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The Making of a Southern DemocracyNorth Carolina Politics from Kerr Scott to Pat McCrory$
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Tom Eamon

Print publication date: 2014

Print ISBN-13: 9781469606972

Published to North Carolina Scholarship Online: September 2014

DOI: 10.5149/9781469606989_eamon

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The New South Meets the New Right

The New South Meets the New Right

(p.200) Chapter Nine The New South Meets the New Right
The Making of a Southern Democracy

Tom Eamon

University of North Carolina Press

This chapter describes how the South had assimilated into the American culture as never before. No longer America's stepchild, the region had come a long way since the 1930s, when Franklin D. Roosevelt labeled it the nation's number 1 economic problem. Whatever ingrained prejudices remained, the legal and political systems embraced the principles of racial equality and gender equality, even though the Equal Rights Amendment had failed to win ratification by enough states to become part of the U.S. Constitution. White southerners continued their political drift toward the increasingly conservative national Republican Party, espousing the conservative gospel preached by Ronald Reagan. Since 1964, two southern Democrats—Lyndon Johnson and Jimmy Carter—had been elected president, shattering the thesis that a southerner could not win that office.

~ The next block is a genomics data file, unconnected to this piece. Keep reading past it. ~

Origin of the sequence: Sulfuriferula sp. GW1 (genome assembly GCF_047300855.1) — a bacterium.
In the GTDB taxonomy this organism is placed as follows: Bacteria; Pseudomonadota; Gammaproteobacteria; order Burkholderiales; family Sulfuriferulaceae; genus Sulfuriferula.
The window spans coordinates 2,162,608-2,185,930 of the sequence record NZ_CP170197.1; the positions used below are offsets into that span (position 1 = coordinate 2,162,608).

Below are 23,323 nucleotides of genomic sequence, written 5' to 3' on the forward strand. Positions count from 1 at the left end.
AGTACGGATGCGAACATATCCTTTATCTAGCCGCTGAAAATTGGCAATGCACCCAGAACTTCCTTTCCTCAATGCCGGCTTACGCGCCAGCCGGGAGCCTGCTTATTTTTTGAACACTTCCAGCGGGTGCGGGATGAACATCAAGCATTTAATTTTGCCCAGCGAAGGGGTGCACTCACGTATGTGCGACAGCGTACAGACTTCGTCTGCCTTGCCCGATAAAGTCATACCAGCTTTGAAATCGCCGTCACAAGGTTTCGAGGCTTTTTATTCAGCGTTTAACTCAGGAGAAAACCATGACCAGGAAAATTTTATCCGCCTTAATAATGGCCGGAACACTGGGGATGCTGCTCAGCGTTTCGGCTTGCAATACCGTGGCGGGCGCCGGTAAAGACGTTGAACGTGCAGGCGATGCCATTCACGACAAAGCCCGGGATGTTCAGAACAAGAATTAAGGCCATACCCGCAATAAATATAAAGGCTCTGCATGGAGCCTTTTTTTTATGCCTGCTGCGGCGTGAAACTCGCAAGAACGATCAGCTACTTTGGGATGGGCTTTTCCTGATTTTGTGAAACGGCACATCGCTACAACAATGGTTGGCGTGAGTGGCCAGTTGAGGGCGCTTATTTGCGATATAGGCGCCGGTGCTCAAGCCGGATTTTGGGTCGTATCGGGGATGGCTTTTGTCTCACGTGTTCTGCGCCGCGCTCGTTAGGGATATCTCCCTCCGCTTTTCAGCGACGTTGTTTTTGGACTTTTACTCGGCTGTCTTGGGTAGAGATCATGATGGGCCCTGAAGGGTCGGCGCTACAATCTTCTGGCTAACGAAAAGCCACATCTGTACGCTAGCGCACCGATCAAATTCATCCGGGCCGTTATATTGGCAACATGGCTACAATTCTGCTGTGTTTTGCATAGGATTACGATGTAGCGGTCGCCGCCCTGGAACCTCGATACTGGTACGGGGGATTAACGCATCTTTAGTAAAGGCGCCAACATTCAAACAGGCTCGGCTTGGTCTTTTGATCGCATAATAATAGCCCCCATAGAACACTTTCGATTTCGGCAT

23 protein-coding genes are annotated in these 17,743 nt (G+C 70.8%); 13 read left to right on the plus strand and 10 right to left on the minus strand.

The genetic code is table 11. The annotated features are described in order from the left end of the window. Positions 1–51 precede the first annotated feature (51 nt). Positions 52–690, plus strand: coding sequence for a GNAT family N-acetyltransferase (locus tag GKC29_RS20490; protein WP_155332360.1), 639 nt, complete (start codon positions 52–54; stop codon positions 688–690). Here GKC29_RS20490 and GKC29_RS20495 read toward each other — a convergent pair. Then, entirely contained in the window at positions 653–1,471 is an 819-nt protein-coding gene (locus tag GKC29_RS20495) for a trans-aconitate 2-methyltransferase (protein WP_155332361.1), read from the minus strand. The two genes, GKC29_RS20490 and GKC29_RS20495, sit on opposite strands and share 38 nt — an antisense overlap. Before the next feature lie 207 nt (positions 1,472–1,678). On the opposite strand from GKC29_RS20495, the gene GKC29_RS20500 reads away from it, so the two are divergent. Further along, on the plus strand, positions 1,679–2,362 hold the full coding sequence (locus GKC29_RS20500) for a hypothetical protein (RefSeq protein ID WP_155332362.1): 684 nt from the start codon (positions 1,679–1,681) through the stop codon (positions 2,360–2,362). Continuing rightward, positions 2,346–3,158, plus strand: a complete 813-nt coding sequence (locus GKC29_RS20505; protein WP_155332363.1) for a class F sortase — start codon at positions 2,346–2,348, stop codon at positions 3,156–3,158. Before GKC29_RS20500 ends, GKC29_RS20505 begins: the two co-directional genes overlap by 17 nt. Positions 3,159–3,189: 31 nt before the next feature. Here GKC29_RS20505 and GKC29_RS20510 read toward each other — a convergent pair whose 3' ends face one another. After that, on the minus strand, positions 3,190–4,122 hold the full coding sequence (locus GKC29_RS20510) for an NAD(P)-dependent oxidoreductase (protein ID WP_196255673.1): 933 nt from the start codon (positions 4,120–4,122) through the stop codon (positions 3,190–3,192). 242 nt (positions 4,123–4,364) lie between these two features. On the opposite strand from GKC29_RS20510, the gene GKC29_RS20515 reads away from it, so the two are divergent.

Keywords:   the South, American culture, Ronald Reagan, Franklin D. Roosevelt, Lyndon Johnson, Jimmy Carter, Equal Rights Amendment

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